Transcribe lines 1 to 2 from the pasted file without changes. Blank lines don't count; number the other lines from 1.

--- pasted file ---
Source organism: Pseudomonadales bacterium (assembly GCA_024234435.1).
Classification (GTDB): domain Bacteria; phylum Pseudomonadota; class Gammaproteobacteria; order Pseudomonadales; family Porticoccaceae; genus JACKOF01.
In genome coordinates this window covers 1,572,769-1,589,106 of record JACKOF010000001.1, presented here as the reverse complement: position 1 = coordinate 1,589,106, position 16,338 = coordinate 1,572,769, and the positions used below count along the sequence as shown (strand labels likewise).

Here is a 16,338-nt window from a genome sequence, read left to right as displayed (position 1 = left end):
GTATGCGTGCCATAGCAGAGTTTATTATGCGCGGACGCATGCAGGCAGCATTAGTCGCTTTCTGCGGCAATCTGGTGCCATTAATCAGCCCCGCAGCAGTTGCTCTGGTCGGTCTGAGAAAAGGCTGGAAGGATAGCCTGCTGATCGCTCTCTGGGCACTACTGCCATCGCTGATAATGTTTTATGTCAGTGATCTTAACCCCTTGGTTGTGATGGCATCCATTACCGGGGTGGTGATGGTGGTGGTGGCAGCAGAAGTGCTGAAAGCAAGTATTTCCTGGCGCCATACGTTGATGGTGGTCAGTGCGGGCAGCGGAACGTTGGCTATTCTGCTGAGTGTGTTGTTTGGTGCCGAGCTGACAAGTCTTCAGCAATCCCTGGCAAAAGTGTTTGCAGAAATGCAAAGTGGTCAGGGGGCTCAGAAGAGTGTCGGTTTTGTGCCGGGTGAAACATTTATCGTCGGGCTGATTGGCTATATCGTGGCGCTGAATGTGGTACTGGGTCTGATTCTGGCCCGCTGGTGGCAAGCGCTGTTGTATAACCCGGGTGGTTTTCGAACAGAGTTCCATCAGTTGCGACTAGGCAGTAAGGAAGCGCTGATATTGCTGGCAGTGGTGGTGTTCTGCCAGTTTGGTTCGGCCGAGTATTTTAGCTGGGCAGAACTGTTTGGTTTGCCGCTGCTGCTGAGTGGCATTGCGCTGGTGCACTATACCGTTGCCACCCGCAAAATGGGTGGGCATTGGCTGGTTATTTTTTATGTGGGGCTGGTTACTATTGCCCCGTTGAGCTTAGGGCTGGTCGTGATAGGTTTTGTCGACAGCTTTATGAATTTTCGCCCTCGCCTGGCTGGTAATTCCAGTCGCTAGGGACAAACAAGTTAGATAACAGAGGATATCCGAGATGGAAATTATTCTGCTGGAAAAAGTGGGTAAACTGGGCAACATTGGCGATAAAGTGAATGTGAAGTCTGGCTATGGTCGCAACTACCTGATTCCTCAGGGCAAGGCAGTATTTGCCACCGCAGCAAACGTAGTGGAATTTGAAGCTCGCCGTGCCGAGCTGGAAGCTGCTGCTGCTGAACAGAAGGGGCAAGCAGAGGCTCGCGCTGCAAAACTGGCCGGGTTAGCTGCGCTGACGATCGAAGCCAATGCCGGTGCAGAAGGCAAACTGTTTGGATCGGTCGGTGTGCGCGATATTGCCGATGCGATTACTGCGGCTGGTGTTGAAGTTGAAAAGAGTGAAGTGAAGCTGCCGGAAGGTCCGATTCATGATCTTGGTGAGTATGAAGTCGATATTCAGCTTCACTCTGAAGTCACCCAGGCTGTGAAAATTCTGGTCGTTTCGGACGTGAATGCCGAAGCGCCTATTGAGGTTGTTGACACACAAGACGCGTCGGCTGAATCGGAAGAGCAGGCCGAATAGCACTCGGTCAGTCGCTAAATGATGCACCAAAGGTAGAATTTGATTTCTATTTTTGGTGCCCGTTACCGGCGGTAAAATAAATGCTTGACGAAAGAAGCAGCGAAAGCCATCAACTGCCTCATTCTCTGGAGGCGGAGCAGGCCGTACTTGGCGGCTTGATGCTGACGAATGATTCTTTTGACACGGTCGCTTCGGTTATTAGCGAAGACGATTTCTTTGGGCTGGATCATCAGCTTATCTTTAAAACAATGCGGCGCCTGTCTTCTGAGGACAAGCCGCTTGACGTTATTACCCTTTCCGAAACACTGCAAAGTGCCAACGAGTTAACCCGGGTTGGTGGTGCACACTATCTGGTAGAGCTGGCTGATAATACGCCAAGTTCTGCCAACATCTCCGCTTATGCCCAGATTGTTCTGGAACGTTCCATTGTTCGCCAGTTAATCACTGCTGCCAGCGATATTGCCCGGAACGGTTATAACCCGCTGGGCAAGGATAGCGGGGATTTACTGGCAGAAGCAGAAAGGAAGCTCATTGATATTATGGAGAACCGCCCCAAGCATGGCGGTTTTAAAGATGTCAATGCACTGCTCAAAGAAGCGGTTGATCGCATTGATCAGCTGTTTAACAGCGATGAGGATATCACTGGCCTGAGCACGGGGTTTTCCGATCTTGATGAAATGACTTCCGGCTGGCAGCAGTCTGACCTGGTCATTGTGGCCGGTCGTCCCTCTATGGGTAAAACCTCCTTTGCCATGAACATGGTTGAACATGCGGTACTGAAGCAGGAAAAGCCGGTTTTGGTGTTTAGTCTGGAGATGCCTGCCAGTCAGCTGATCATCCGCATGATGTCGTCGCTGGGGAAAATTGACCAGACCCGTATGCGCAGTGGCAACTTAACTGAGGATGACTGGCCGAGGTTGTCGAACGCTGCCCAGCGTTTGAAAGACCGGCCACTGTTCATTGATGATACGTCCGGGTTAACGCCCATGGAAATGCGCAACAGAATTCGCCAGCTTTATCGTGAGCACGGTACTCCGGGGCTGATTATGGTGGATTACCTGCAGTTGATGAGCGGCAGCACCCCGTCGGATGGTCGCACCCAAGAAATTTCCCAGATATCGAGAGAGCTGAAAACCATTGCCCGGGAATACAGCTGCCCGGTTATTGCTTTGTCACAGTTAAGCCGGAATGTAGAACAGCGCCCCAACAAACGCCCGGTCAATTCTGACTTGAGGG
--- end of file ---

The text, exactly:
Source organism: Pseudomonadales bacterium (assembly GCA_024234435.1).
Classification (GTDB): domain Bacteria; phylum Pseudomonadota; class Gammaproteobacteria; order Pseudomonadales; family Porticoccaceae; genus JACKOF01.